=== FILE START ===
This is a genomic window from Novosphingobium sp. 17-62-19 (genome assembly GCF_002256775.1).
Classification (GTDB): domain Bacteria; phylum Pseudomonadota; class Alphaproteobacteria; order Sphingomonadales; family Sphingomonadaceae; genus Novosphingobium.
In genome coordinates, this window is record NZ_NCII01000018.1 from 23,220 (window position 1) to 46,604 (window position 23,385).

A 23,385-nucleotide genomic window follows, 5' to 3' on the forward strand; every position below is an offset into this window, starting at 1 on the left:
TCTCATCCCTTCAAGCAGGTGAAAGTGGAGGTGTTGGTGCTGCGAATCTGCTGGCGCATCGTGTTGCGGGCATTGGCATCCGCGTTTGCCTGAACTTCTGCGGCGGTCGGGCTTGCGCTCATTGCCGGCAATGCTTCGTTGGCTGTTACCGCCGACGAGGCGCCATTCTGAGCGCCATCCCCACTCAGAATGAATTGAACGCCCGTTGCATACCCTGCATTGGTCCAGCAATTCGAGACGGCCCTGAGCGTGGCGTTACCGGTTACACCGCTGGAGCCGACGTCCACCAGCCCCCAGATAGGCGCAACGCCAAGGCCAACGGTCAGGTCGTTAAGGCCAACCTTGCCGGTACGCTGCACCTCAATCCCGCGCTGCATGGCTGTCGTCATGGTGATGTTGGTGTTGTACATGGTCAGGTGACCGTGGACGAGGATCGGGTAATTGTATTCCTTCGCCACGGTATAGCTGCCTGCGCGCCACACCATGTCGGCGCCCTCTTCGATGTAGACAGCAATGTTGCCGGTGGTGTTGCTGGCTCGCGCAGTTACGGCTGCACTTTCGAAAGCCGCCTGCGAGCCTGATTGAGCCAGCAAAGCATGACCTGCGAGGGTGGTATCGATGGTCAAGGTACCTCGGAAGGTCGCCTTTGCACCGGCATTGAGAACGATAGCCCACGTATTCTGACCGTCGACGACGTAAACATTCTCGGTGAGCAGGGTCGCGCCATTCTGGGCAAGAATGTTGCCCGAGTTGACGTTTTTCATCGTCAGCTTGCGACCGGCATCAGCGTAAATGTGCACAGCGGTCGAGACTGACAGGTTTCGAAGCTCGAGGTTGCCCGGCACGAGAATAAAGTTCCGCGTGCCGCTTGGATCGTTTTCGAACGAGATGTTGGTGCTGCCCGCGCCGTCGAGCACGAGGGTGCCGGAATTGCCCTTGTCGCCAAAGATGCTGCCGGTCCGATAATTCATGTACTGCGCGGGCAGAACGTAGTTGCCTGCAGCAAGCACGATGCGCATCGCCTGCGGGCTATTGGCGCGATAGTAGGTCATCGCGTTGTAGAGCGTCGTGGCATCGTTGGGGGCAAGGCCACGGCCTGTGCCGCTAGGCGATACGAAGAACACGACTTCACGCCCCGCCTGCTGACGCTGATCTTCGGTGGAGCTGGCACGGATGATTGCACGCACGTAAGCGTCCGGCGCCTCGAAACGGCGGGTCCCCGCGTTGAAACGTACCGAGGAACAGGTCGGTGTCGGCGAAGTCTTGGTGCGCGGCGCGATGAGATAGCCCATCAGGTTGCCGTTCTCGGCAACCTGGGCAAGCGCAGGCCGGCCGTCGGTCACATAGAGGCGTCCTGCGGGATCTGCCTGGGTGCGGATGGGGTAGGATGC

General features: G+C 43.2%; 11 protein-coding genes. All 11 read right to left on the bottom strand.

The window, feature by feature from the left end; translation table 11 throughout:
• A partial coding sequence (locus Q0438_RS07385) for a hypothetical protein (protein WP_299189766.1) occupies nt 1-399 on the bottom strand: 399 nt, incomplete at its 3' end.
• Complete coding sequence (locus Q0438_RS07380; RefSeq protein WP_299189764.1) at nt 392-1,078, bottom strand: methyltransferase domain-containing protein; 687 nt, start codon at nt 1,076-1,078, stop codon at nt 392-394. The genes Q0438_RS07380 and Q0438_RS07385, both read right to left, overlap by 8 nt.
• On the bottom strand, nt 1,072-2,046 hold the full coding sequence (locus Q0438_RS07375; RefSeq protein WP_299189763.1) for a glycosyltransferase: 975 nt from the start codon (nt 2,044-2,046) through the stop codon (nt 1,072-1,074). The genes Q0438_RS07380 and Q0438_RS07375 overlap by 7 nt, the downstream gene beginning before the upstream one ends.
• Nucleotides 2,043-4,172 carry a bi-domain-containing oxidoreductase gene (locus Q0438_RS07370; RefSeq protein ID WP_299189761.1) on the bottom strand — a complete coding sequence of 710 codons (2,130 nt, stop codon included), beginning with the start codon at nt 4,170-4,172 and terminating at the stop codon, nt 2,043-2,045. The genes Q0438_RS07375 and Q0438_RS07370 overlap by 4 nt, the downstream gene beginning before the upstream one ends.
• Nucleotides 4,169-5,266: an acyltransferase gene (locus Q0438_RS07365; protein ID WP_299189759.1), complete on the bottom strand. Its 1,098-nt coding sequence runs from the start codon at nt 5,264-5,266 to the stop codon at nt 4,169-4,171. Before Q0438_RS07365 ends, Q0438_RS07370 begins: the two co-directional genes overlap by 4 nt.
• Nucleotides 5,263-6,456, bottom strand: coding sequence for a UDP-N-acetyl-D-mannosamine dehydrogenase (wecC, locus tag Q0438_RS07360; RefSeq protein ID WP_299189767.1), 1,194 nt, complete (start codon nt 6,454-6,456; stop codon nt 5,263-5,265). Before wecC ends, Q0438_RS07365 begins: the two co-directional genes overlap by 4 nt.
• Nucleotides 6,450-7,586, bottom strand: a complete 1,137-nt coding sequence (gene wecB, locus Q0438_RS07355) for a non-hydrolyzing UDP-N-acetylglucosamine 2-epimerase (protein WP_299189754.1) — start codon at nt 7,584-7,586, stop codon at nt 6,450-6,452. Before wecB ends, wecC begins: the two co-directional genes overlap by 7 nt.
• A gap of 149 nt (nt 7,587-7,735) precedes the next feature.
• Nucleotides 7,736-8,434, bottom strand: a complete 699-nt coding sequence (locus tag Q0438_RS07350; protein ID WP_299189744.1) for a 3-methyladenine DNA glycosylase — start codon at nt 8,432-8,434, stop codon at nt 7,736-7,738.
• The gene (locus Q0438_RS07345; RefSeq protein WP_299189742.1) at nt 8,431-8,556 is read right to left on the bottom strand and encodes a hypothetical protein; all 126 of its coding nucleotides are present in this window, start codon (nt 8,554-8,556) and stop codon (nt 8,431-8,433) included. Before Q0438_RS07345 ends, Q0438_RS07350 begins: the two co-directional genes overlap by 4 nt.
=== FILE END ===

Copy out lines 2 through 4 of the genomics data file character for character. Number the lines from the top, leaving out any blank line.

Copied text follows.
Classification (GTDB): domain Bacteria; phylum Pseudomonadota; class Alphaproteobacteria; order Sphingomonadales; family Sphingomonadaceae; genus Novosphingobium.
In genome coordinates, this window is record NZ_NCII01000018.1 from 23,220 (window position 1) to 46,604 (window position 23,385).

A 23,385-nucleotide genomic window follows, 5' to 3' on the forward strand; every position below is an offset into this window, starting at 1 on the left: